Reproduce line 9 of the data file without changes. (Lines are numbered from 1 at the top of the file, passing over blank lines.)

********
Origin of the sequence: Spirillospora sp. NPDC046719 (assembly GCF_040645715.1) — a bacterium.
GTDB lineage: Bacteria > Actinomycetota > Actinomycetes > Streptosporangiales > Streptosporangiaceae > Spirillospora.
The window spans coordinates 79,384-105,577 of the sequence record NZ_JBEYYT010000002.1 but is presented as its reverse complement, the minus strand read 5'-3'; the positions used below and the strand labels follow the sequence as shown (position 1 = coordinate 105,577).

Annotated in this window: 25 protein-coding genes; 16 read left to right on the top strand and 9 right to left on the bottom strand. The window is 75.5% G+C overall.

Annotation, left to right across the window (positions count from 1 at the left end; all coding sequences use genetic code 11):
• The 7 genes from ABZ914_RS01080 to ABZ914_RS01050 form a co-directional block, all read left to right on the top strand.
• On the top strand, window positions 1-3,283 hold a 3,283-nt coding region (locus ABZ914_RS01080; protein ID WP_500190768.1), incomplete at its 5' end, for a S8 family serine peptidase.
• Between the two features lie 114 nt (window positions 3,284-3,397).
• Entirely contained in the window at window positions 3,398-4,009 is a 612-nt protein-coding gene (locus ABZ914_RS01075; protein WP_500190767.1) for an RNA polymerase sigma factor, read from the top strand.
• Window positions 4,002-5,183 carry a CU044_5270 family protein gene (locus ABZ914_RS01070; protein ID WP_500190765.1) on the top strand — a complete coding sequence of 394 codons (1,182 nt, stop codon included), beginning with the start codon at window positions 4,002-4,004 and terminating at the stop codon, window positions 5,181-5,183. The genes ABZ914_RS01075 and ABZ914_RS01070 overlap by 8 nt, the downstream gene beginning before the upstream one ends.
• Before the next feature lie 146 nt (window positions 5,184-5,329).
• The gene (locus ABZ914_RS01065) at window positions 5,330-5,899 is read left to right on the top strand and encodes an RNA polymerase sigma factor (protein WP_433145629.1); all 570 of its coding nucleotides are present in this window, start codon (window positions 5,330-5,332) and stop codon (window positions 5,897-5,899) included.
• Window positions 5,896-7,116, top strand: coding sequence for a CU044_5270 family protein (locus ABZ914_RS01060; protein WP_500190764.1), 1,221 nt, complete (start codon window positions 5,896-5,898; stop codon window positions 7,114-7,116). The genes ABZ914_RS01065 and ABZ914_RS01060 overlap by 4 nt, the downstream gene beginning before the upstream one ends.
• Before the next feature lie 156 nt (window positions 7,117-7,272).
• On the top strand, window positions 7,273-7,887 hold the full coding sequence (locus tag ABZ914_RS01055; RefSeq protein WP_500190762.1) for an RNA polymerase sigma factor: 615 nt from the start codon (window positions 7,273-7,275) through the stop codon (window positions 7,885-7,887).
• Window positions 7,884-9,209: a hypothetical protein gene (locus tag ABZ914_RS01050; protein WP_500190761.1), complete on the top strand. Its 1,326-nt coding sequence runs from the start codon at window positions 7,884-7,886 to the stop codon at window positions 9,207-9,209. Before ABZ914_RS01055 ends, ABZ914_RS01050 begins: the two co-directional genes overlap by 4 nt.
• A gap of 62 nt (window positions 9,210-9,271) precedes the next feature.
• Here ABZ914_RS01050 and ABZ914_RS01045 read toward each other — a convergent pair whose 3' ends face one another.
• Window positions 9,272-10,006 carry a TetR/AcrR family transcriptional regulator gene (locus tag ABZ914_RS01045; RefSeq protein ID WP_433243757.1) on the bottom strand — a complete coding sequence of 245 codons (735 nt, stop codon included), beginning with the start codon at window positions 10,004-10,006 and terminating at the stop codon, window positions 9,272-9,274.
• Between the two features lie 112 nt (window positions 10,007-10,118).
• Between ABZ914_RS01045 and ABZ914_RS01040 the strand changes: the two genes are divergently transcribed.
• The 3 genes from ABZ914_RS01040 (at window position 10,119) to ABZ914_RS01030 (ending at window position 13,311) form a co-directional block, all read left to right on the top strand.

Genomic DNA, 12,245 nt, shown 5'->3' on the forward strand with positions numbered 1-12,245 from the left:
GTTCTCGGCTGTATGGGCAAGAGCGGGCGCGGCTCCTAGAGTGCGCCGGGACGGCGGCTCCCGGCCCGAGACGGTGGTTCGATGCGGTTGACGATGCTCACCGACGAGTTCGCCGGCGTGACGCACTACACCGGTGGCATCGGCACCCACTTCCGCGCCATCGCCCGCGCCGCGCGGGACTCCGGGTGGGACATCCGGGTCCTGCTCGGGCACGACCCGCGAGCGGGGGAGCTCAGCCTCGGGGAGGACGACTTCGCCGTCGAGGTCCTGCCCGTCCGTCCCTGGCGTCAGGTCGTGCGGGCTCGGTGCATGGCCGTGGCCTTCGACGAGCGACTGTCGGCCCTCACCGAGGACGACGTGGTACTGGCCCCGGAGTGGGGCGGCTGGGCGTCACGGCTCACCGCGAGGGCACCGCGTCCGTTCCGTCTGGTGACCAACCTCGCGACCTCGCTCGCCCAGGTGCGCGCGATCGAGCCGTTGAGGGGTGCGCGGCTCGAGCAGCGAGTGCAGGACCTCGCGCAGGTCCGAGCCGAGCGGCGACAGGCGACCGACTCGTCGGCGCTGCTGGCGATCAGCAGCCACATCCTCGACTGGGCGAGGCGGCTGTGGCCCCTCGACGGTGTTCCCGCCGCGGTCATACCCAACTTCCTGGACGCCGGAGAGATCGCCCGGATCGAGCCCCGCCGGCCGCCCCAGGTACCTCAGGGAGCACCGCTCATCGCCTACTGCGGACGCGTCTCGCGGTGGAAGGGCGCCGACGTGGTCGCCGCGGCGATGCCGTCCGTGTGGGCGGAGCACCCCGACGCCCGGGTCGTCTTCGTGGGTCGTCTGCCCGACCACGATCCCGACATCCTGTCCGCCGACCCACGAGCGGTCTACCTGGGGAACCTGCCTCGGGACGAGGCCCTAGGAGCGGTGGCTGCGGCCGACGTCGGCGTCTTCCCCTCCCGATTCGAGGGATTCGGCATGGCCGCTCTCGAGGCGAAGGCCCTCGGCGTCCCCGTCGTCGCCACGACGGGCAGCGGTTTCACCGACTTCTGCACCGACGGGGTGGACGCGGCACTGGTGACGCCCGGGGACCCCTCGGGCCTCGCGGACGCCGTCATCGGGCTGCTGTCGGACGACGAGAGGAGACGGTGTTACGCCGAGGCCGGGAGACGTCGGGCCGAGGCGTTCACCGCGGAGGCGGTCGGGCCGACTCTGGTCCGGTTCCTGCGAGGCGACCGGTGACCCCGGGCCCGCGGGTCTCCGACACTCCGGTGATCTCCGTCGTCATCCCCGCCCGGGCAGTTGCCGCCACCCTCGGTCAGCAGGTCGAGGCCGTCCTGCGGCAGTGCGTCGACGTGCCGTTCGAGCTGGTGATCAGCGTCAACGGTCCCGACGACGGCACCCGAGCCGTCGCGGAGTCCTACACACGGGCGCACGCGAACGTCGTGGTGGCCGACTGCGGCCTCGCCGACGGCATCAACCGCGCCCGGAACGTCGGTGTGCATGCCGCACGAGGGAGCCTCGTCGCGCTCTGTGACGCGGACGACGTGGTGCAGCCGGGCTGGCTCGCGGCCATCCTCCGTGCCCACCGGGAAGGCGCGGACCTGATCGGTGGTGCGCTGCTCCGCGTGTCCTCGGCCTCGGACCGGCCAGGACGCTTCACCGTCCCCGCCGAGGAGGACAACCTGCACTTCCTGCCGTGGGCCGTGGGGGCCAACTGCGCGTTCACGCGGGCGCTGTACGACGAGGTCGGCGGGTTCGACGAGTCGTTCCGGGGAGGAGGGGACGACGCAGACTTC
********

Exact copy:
• Entirely contained in the window at window positions 3,398-4,009 is a 612-nt protein-coding gene (locus ABZ914_RS01075; protein WP_500190767.1) for an RNA polymerase sigma factor, read from the top strand.